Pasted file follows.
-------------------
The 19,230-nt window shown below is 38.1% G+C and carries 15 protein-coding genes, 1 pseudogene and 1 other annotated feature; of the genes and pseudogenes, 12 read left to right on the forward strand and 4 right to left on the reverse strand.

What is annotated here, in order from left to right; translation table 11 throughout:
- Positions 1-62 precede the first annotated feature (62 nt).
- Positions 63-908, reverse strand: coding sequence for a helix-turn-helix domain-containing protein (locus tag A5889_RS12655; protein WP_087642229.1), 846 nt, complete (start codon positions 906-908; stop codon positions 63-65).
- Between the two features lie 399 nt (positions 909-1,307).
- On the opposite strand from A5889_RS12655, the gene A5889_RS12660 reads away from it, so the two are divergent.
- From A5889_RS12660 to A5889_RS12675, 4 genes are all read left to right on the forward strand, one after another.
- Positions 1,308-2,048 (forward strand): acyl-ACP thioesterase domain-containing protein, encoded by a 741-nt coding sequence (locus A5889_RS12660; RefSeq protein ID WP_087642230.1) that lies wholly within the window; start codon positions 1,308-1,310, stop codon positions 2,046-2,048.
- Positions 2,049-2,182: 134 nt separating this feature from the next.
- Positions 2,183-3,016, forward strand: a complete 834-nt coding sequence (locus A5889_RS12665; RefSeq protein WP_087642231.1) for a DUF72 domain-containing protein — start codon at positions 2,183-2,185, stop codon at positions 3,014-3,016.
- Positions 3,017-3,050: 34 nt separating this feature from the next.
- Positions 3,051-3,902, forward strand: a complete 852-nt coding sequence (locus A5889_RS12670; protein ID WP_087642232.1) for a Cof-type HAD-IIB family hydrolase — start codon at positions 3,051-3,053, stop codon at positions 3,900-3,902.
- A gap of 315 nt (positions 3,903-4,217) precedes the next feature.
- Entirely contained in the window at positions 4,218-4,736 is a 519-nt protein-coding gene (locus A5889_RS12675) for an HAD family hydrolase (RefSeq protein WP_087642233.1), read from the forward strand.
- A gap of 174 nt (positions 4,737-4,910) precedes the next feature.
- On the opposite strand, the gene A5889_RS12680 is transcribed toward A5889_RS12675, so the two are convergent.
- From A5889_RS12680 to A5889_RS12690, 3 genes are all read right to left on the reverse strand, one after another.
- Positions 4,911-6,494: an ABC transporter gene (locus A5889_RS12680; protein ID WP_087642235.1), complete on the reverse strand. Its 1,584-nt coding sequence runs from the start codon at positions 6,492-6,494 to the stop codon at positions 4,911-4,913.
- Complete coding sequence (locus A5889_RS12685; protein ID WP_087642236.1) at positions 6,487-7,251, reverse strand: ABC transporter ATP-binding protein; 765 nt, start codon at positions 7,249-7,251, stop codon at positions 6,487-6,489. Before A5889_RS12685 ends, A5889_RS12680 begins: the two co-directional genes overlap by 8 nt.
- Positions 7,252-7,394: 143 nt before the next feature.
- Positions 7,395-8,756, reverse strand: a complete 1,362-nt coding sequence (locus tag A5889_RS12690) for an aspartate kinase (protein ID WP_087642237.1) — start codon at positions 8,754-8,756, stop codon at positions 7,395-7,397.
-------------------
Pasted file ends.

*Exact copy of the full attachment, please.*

The 19,230-nt window shown below is 38.1% G+C and carries 15 protein-coding genes, 1 pseudogene and 1 other annotated feature; of the genes and pseudogenes, 12 read left to right on the forward strand and 4 right to left on the reverse strand.

What is annotated here, in order from left to right; translation table 11 throughout:
- Positions 1-62 precede the first annotated feature (62 nt).
- Positions 63-908, reverse strand: coding sequence for a helix-turn-helix domain-containing protein (locus tag A5889_RS12655; protein WP_087642229.1), 846 nt, complete (start codon positions 906-908; stop codon positions 63-65).
- Between the two features lie 399 nt (positions 909-1,307).
- On the opposite strand from A5889_RS12655, the gene A5889_RS12660 reads away from it, so the two are divergent.
- From A5889_RS12660 to A5889_RS12675, 4 genes are all read left to right on the forward strand, one after another.
- Positions 1,308-2,048 (forward strand): acyl-ACP thioesterase domain-containing protein, encoded by a 741-nt coding sequence (locus A5889_RS12660; RefSeq protein ID WP_087642230.1) that lies wholly within the window; start codon positions 1,308-1,310, stop codon positions 2,046-2,048.
- Positions 2,049-2,182: 134 nt separating this feature from the next.
- Positions 2,183-3,016, forward strand: a complete 834-nt coding sequence (locus A5889_RS12665; RefSeq protein WP_087642231.1) for a DUF72 domain-containing protein — start codon at positions 2,183-2,185, stop codon at positions 3,014-3,016.
- Positions 3,017-3,050: 34 nt separating this feature from the next.
- Positions 3,051-3,902, forward strand: a complete 852-nt coding sequence (locus A5889_RS12670; protein ID WP_087642232.1) for a Cof-type HAD-IIB family hydrolase — start codon at positions 3,051-3,053, stop codon at positions 3,900-3,902.
- A gap of 315 nt (positions 3,903-4,217) precedes the next feature.
- Entirely contained in the window at positions 4,218-4,736 is a 519-nt protein-coding gene (locus A5889_RS12675) for an HAD family hydrolase (RefSeq protein WP_087642233.1), read from the forward strand.
- A gap of 174 nt (positions 4,737-4,910) precedes the next feature.
- On the opposite strand, the gene A5889_RS12680 is transcribed toward A5889_RS12675, so the two are convergent.
- From A5889_RS12680 to A5889_RS12690, 3 genes are all read right to left on the reverse strand, one after another.
- Positions 4,911-6,494: an ABC transporter gene (locus A5889_RS12680; protein ID WP_087642235.1), complete on the reverse strand. Its 1,584-nt coding sequence runs from the start codon at positions 6,492-6,494 to the stop codon at positions 4,911-4,913.
- Complete coding sequence (locus A5889_RS12685; protein ID WP_087642236.1) at positions 6,487-7,251, reverse strand: ABC transporter ATP-binding protein; 765 nt, start codon at positions 7,249-7,251, stop codon at positions 6,487-6,489. Before A5889_RS12685 ends, A5889_RS12680 begins: the two co-directional genes overlap by 8 nt.
- Positions 7,252-7,394: 143 nt before the next feature.
- Positions 7,395-8,756, reverse strand: a complete 1,362-nt coding sequence (locus tag A5889_RS12690) for an aspartate kinase (protein ID WP_087642237.1) — start codon at positions 8,754-8,756, stop codon at positions 7,395-7,397.